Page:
About 300 elephants and some lions could be culled — reduced in
population through selective slaughter — in the Save Valley
Conservancy amid reports that the large number of animals at the
conservancy in the South East Lowveld of Zimbabwe is destroying the
area’s biodiversity in the wake of the El Nino-induced drought that
has hit the country.
The planned culling has sparked a war-of-words between range owners
and some militant conservationists.
Zimbabwe Wildlife Conservation Taskforce chairperson Johnny Rodrigues
said he was convinced the animals were being culled as part of a ploy
by range owners to force America to reverse the ban on ivory trade and
trophy hunting. Europe is considering a similar ban. He said the
culling of the animals was shocking and a gross infringement of animal
Culling involves reducing the population of a wild animal by selective
slaughter. It is usually done by sedating selected animals before
However, Save Valley Conservancy vice-chairperson Wilfried Pabst, a
German national, in a telephone interview this week said culling would
only be a last resort.
He said the conservancy was in a dilemma with what to do with the
increasing number of wild animals, but was considering various
options, including translocation before culling.
“I understand that 300 elephants are being culled and it’s something
that’s being carried out now by different ranches in the Save
Conservancy. It’s really surprising that people can kill such a big
number of elephants claiming that elephant population is too high yet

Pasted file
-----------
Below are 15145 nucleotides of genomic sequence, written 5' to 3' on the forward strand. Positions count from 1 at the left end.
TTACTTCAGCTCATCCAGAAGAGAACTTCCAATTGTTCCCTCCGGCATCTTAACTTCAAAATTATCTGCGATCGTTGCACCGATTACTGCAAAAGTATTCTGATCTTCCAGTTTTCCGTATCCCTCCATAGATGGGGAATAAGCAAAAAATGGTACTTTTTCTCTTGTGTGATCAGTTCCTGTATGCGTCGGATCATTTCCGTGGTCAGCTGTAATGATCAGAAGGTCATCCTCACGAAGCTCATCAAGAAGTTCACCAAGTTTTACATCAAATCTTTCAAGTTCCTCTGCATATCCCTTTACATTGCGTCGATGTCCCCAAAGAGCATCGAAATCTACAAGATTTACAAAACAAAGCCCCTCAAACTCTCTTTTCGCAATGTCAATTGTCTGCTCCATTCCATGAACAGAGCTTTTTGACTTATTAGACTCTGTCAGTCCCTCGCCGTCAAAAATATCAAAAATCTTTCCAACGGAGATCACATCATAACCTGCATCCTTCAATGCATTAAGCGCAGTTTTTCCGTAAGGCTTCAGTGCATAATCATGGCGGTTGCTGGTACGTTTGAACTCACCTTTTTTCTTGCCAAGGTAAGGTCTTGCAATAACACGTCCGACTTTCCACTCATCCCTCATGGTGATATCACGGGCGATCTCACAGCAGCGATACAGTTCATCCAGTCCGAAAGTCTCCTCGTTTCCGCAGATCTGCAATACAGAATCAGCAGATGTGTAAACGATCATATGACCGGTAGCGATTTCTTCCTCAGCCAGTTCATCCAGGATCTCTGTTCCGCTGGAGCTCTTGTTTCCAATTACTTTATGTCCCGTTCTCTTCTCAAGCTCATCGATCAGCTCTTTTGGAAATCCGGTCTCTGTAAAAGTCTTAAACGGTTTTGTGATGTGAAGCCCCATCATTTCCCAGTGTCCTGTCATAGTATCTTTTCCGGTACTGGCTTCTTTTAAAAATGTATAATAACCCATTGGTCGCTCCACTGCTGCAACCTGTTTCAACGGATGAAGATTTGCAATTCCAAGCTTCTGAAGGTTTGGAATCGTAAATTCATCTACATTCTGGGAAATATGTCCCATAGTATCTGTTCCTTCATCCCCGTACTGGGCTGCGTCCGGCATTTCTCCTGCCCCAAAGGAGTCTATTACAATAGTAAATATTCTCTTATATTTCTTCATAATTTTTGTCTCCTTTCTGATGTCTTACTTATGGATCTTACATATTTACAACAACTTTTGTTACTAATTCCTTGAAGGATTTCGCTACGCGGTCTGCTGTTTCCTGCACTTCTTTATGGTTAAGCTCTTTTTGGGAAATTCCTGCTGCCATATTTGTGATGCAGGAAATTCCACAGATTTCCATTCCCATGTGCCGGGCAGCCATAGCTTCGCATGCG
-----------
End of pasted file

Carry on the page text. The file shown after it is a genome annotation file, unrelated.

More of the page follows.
the estimates are so secretive and also vary. These are people who
want to try and give this picture to America that the banned trophy
hunting has left them with no choice, but to kill these animals,”
“Instead of trying to raise funds to translocate these animals to
probably Gonarezhou National Park, they decide to cull the elephants.
What is going to happen to all the meat, how about all the ivory
considering that we successfully lobbied for a ban in ivory with
America? The state should be responsible and take action.”
“While it was expensive to transfer the elephants from one area to
another with the cost of one elephant being at most US$10 000, this
culling should be stopped and funds should be raised to transfer the
elephants,” he said.
Asked to comment, Pabst described Rodrigues as a loud-mouthed person
who was failing to provide solutions to conserving wild animals.
“Yes we have too many elephants, but there is no culling that’s taking
place at the moment. Rodrigues invents all kinds of stories, he is
just ill-informed. The question that needs to be asked to him is what
has he done to protect wild animals? He always complains, but why
doesn’t he offer any solutions. Bubye recently said they are finding
difficulties in managing lions, and were considering different ideas
of what to do with 200 lions but did he offer any solution, it is just
complaints,” he said.
“What we are considering at Save Conservancy is a translocation of the
animals to other areas. I can’t get into details about it until the
deals are generally concluded. If the transactions are sealed there
will be translocation maybe in Zimbabwe maybe not of a variety of
animals’ elephants and lions included. People need to consider that
there is drought and there are too many animals that are causing a
strain on the plain. So we are trying every avenue here we can to make
sure we save the animals. Who knows maybe sometime next year we can
consider culling some of the animals.”
Save Valley Conservancy measures about 3 400 square kilometres and was
formed by combing 24 adjoining farms.